The stronger the US dollar is relative to the rest of the world, all else constant, the larger the net exports in the US.  True or False?

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This statement is false.  When the US dollar is strong with respect to the currencies in the other countries, the United States’ net exports will be lower than they would otherwise be.  There is an inverse relationship between the strength of a currency and the country’s ability to export.  Let us see why this is so.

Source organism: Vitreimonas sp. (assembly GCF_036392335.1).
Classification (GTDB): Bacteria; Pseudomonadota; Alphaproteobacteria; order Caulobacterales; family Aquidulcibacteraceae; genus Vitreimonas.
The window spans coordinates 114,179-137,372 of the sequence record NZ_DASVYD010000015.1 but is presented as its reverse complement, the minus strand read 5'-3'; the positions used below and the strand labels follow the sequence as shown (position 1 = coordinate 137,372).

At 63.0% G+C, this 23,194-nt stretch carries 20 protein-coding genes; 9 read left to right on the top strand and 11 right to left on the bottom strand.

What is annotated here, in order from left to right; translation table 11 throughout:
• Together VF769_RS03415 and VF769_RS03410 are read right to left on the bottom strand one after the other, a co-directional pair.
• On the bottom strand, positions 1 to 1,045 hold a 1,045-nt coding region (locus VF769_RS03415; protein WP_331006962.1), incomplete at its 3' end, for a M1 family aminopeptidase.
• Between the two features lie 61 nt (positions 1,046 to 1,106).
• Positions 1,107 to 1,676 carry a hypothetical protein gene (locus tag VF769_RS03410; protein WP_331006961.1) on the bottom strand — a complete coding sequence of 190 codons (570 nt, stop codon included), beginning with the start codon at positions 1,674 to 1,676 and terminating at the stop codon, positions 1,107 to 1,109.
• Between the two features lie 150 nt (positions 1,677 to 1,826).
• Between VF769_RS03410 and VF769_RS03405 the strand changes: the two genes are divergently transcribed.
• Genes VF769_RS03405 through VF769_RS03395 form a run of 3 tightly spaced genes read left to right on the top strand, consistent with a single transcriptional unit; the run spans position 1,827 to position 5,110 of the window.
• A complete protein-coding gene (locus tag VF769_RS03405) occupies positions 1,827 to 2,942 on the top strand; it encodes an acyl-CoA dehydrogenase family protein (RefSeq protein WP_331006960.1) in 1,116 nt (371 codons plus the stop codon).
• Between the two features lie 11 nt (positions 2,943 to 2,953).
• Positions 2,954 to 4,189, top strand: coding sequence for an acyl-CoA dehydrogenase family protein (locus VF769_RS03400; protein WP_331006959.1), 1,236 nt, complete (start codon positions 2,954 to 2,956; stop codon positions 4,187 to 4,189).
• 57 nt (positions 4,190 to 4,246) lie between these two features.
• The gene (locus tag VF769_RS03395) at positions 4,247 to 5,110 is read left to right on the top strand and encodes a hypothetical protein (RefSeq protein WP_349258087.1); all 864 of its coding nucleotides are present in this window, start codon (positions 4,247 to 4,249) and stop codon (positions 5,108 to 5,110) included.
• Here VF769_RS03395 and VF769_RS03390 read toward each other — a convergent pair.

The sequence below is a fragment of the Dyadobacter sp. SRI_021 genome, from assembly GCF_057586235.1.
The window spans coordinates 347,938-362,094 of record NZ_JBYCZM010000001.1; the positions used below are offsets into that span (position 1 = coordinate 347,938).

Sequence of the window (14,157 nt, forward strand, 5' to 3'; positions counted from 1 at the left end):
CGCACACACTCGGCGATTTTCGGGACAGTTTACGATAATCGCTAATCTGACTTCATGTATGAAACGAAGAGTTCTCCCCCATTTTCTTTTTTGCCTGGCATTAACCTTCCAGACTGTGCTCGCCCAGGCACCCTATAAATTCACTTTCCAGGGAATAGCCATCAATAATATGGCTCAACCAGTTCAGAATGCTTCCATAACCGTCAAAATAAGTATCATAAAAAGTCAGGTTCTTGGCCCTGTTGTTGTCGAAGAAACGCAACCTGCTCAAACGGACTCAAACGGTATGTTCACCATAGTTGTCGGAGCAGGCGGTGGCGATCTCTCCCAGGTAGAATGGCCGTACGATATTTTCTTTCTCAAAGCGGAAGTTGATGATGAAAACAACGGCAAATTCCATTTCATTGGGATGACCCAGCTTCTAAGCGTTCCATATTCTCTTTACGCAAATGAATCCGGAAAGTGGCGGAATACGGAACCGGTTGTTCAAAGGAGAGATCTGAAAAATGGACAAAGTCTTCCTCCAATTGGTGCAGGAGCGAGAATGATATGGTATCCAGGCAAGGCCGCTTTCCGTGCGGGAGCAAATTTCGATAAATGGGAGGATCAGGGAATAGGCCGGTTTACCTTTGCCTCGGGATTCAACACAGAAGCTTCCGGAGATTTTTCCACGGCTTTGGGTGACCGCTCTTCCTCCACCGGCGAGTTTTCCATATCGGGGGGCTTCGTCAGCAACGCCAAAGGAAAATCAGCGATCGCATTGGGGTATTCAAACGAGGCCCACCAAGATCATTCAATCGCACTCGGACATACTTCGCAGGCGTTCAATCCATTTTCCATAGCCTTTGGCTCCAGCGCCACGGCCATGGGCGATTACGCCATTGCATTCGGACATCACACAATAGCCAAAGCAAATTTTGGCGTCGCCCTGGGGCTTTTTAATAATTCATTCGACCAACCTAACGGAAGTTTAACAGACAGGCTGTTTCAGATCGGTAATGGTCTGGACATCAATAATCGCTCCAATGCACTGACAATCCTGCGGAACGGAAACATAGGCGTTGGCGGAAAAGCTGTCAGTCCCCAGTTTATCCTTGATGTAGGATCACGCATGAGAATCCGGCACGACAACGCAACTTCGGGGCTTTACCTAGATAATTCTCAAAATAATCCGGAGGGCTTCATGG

When a firm in, for example, Japan, wants to import something from the United States it will need to buy American dollars.  It will need to use Japanese yen to buy the US dollars.  It will then use the US dollars to buy the product from the US company. 

If the US dollar becomes stronger, it will be harder for the Japanese country to buy the dollars it needs.  The dollar will cost more yen and the Japanese company will have a harder time buying those dollars.  When the price of these dollars goes up, it will be less possible for the Japanese companies to buy American exports.

Thus, when the US dollar gets stronger, American exports weaken.  Therefore this statement is false.

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